We walked along the waterfront a little bit, then hopped on the Water Taxi back to Manhattan (fun fact: the ferry to and from Ikea is free on the weekends, and also picks you up from Van Brunt street in Red Hook), the sky beginning to glow orange as the first inklings of sunset twinkled across the sky. Arriving back in Manhattan, we walk from Pier 11 at Wall Street back to the train, passing the building that doubles as The Continental, the assassins’ hotel in one of SE’s favorite movies, John Wick. I take pictures of him in front of it so he can send to a friend who’s equally obsessed with the film. We head back uptown and for no good reason eat Chocolate Chip Cookies at Insomnia Cookies, the warm, gooey chocolate a perfect counter for the chilly night. SE likes the outside of the cookies and I like the inside, so he peels off the edges for himself and gives the wobbly, chocolatey centers to me. It’s a perfect appetizer before we head downtown to the barbecue spot Blue Smoke, where every Sunday they have 50 cent wings. The wings are grilled then tossed in what they call their Alabama white sauce, creamy and savory and tangy and oh my goodness. Every bite is juicy and flavorful, a wing worth writing home about. 

SE planned us a gorgeous day (my only addition was the coffee), and we couldn’t have asked for better weather. Give me some furniture, some cookies, some wings, and my good man on a Sunday and I’ll be just fine. 

Wednesday, November 15, 2017

Miss Manhattan Hangs Out...with Miss Manhattan?

What’s a gal to do when she realizes at the last minute she has no Miss Manhattan Hangs Out subject? So I decided to do a hang with…myself. Because:

1) I’m constantly being asked what my day to day life is like as a freelancer.

2) I don’t participate in our culture of self-documentation and I wonder if it’s something I should attempt for the bare minimum of cultural relevancy.

3) I’d have a taste of my own medicine. What is it really like to be the subject of one of these things?

So about my day I went, camera in tow.

In the morning, rain drizzled as I made my way down Canal Street toward luxury vintage clothing store What Goes Around Comes Around to interview co-founder Seth Weisser. I had been there several times, and it’s like walking into a fashion museum: vintage concert t-shirts and denim, Playboys from the 1960s, vintage stetsons, handbags, scarves. I see a lush, white Helen Yarmak fox fur coat with black spots and after the interview politely ask to try it on. Publicist Rebecca Astorga is kind enough to take a couple photos of me wearing it. I try to master the nonchalant fashion blogger “I’m not looking at the camera because I’m too important” stare, but keep laughing. I walk back to the train in my own clothes, catching glimpses of myself along the way.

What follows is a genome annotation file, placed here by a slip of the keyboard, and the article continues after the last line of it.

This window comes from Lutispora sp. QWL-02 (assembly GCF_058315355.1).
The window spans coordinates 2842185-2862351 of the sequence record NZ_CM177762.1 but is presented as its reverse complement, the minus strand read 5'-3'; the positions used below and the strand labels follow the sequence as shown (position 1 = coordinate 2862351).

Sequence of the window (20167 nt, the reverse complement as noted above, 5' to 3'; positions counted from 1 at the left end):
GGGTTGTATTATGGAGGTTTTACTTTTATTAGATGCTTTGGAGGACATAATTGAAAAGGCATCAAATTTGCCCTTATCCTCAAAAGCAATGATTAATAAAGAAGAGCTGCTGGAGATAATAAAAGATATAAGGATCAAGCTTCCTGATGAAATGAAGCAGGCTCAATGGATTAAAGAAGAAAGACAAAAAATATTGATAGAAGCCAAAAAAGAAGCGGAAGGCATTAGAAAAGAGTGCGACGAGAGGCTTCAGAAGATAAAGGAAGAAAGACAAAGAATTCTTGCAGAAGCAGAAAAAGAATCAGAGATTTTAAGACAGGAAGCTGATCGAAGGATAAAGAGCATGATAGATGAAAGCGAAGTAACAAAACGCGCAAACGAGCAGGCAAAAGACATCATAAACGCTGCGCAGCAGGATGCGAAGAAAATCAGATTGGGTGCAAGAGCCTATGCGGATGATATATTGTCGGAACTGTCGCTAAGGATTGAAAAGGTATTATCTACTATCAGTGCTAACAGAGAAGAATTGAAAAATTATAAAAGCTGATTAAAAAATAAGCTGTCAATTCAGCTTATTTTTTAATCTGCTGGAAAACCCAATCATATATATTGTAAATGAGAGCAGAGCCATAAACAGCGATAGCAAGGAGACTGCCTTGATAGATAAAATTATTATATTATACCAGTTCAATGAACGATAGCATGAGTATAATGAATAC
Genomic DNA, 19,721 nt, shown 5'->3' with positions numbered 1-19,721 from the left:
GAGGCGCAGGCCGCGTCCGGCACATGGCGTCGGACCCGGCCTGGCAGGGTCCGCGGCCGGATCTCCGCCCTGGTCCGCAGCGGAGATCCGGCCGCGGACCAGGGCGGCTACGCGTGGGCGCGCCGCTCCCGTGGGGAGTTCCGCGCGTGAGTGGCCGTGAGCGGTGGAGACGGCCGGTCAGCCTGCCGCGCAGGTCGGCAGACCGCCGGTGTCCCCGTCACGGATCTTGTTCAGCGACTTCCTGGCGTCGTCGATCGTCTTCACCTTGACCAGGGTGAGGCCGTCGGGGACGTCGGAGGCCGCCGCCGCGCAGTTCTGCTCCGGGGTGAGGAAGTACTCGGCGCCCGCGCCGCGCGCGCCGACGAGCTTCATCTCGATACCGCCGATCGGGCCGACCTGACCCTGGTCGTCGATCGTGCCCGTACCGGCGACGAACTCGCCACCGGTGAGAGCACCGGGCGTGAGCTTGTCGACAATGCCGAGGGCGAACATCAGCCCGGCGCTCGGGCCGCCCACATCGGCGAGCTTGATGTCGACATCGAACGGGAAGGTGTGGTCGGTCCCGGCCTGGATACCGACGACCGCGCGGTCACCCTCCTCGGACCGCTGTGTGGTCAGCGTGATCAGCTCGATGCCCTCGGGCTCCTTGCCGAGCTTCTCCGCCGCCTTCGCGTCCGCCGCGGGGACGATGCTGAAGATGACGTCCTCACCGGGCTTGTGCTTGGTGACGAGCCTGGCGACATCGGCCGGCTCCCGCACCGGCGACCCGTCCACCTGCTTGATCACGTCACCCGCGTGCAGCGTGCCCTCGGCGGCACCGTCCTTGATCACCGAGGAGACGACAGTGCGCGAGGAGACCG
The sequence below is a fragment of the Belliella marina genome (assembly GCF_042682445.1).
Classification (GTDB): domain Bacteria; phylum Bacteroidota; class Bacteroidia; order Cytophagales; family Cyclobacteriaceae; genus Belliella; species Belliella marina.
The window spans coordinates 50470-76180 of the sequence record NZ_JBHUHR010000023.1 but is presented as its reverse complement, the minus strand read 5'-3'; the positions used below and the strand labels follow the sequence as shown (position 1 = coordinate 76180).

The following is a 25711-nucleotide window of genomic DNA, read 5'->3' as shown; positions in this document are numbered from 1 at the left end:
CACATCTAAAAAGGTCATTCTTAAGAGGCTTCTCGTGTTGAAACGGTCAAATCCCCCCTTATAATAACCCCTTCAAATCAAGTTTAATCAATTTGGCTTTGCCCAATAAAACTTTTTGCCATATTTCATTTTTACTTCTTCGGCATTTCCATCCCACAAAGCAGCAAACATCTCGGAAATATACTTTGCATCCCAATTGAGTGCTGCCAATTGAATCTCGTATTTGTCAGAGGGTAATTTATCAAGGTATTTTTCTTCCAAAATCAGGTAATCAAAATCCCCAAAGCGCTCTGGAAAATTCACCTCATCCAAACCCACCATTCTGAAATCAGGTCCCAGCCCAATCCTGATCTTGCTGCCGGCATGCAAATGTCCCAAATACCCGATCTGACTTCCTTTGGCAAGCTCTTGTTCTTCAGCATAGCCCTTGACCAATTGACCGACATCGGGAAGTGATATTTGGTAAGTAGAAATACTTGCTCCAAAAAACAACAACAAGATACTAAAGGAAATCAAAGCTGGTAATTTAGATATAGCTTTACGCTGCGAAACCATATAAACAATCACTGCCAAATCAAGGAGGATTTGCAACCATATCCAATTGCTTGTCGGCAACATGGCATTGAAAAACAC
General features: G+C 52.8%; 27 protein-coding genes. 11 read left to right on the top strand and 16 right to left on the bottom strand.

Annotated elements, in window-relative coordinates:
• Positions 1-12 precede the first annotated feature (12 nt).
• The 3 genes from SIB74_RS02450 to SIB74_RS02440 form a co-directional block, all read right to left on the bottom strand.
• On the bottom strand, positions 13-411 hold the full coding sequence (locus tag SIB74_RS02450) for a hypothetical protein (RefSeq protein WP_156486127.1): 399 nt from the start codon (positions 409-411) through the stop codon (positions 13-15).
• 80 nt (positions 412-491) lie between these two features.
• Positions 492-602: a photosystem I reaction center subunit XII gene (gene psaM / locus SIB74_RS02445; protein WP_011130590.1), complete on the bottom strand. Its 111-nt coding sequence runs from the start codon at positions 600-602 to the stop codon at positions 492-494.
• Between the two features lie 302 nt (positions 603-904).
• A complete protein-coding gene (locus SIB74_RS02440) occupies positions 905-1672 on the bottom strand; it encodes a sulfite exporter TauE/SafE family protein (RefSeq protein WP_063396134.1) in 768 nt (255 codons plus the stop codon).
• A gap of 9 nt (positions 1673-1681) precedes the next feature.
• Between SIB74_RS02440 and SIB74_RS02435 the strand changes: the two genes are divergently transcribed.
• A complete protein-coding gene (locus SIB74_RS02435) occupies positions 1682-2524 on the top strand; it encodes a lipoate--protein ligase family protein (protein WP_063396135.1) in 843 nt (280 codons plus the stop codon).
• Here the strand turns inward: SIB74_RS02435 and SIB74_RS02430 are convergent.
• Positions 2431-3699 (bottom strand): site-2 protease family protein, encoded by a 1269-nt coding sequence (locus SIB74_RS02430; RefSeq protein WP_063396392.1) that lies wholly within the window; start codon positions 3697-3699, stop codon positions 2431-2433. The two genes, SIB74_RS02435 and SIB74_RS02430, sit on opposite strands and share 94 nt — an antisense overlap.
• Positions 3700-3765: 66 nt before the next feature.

Home again, I change into a sweatshirt—incidentally, one made and given to me by last week’s subject, Nadia Pinder of StuyDYED. I’m preparing for my interview with drag queens Trixie Mattel and Katya Zamolodchikova in advance of their new show premiering on Viceland tonight at 10pm, The Trixie and Katya Show. I’ve written down a few notes, but I continue to organize my thoughts until it’s time to talk to them on the phone. They are so quick and clever I wonder if my brain will ever move that fast, and I love listening to them talk. The interview is live today on Billboard.

I continue to do a bit more work, having cucumber and hummus for lunch—I wish I could say I regularly ate like a supermodel, but this is really all I have in my fridge besides a half-eaten piece of cheesecake I will also eat, post-cucumber.

Soon I get dressed again and head to what I think is a networking event for young creatives but actually turns out to be a curated mindfulness experience? I stay, hoping to take something away from the broad creative spiritualist generalities passing through everyone’s lips, but I leave when my butt starts to hurt from sitting so long. I move to the Bryant Park Whole Foods, eating and staring out into the blue and white lights of the winter village set up in the park. I shiver into a cab and once home, crawl again into my StuyDYED sweatshirt, and call my mom. I’m going home for Thanksgiving on Friday and it’s not a moment too soon.